A small, angular beacon rests in your hand. As you move through your city, it changes colour. You know that as it does so, it’s telling you something. Because there are other beacons out there, in hands a lot like yours.
Growing dimmer means you’ve gotten further away from those other beacons. Colours change depending on how many others are nearby. A brighter gleam shows you’re getting closer to one another. When all gathered together in one place, the beacons will gleam bright white.
For artist Melany Nugent-Noble (MFA 2015), bringing this dreamlike scene to life has been the work of years. And as Kelowna’s first artist-in-residence, the project will finally find a public audience; beginning at the end of August, Melany’s latest participatory artwork, When it is necessary to stand still, will see 25 beacons distributed to participants in the lakeside city for ten separate three-day “activations.”
Once in possession of a beacon, participants will interact with the object as they please. Wandering around Kelowna, they’ll find their beacon glowing or dimming as they grow nearer or more distant from fellow participants. Melany says the extraordinary openness of this proposition fosters a kind of intimacy between a person and their beacon, and between beacon-holders.
“In a way it's a really simple project: these beacons change colour,” she says. “But in my experience, people really emotionally connect with them. Then there’s community engagement and community capacity building. So, it works on the level of the individual, the level of community, and then possibly on an interpersonal level.”
"The context allows people to step out of their routine ... They’re given permission for some sort of agency."
Melany’s hedging on any definitive claim that one-on-one interactions will be generated by the project stems from her acknowledgment that “people may just want to engage with it as a lamp.” And for her, giving participants agency to engage or disengage is part of the premise.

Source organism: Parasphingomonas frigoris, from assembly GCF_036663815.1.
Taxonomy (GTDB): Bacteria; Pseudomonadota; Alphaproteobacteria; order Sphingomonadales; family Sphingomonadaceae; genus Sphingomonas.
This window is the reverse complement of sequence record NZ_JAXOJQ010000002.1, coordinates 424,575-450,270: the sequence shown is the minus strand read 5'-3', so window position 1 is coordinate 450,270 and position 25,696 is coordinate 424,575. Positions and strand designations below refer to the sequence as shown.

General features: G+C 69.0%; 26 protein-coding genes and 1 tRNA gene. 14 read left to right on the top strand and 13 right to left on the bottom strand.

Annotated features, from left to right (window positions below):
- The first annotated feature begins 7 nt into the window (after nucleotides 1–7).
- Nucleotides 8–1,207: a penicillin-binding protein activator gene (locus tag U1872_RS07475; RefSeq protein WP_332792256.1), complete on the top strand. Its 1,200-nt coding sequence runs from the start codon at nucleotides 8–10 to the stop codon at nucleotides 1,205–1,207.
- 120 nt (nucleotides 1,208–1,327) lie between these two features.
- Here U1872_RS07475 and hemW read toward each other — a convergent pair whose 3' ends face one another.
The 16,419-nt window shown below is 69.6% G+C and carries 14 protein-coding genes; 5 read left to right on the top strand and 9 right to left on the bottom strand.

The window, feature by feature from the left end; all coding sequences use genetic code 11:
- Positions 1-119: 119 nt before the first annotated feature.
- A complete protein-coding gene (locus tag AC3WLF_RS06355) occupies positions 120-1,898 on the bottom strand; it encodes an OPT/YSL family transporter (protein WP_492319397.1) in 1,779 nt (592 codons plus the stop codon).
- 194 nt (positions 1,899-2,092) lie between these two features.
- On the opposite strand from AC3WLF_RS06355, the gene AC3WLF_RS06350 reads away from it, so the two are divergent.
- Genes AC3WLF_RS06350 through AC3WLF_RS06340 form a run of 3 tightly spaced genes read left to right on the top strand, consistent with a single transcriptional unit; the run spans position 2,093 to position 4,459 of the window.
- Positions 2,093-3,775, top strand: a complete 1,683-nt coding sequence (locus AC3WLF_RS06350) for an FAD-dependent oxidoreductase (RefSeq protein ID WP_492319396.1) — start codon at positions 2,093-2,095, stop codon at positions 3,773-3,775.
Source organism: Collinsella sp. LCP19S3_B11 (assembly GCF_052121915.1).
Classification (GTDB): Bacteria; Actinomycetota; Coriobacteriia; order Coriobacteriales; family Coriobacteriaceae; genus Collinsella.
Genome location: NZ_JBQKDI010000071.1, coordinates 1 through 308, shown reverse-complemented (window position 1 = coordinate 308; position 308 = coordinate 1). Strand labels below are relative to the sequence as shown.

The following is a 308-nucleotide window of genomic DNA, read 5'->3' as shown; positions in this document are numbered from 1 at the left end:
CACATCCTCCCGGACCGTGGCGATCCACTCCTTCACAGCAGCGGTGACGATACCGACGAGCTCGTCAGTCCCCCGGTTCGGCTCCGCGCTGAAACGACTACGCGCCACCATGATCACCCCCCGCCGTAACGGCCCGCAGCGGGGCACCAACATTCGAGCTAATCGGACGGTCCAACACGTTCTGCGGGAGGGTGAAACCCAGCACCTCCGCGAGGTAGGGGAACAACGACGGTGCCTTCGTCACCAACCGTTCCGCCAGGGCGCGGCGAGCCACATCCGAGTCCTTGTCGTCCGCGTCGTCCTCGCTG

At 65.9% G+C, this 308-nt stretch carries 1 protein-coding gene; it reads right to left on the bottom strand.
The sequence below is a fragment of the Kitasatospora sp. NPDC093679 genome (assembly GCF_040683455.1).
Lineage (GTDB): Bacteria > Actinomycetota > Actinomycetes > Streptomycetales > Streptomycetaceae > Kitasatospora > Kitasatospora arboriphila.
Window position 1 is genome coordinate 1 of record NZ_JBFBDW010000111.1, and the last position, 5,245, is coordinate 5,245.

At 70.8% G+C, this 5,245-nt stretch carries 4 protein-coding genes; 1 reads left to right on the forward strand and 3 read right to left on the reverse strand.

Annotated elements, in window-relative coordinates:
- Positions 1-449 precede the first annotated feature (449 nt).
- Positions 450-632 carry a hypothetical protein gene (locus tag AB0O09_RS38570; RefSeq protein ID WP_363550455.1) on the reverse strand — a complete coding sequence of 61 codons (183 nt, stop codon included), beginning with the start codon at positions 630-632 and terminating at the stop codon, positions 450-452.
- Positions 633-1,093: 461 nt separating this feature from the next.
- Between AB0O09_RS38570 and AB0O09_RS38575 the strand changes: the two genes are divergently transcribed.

“Really, it's a conceptual game. People are carrying these beacons around. Even the shape of them, they're like game pieces,” she says. “But also, the context allows people to step out of their routine, gives them agency to look beyond their typical boundaries, and maybe do things or talk to someone who’s in the game, which they may not necessarily do in their day-to-day. They’re given permission for some sort of agency.”
The work began during Melany’s MFA studies at Emily Carr University, where she says ECU associate professor Justin Langlois was key in helping her develop the project. Its earliest iterations were conducted as a research project called Invisible threads are the strongest ties. But the upcoming activation as part of Kelowna’s public art program will represent its large-scale debut. (Melany notes the feasibility of rolling the work out in August will depend on whether the public can safely participate, given COVID-related health risks).
Inside the beacon itself is a densely packed technological heart. Chips and batteries connect the objects to cellular towers, allowing them to find each other in space. But this profoundly modern functionality is housed within a shell that gestures back millennia. In fact, the shape of the beacon — a dodecahedron, or, twelve pentagons fit together to make a three-dimensional, semi-spherical form — is connected to some of the earliest attempts to understand the universe, says Melany.
“Plato said that the dodecahedron was the shape of the universe, linking it to the 12 constellations,” she says. “It's an interesting, eternal, universal, beautifully mathematical shape.”
The dodecahedron is also a difficult shape to manufacture, Melany adds. There were many early prototypes, including editions made of veil-thin cedar. And despite the extraordinary technology that allows the beacons to communicate with one another, Melany says figuring out how to make the shells represented “one of the simplest but one of the hardest parts” of the project.
Some of Melany’s excitement about the project’s upcoming launch is precisely because she’ll be able to put aside planning for a moment, and focus on the magic of people connecting.
“It's easy to get lost in the minutiae of logistics, and getting it to work,” she says. “That’s one reason I'm so excited about this part: to give space for whatever those poetics are to come to life.”
You can find out more about When it is necessary to stand still on Melany’s website, or delve into some of her earlier research via the Invisible threads are the strongest ties Instagram. Melany will also be documenting the upcoming Kelowna activations, including the voices of community participants, on her personal Instagram, where you can follow along.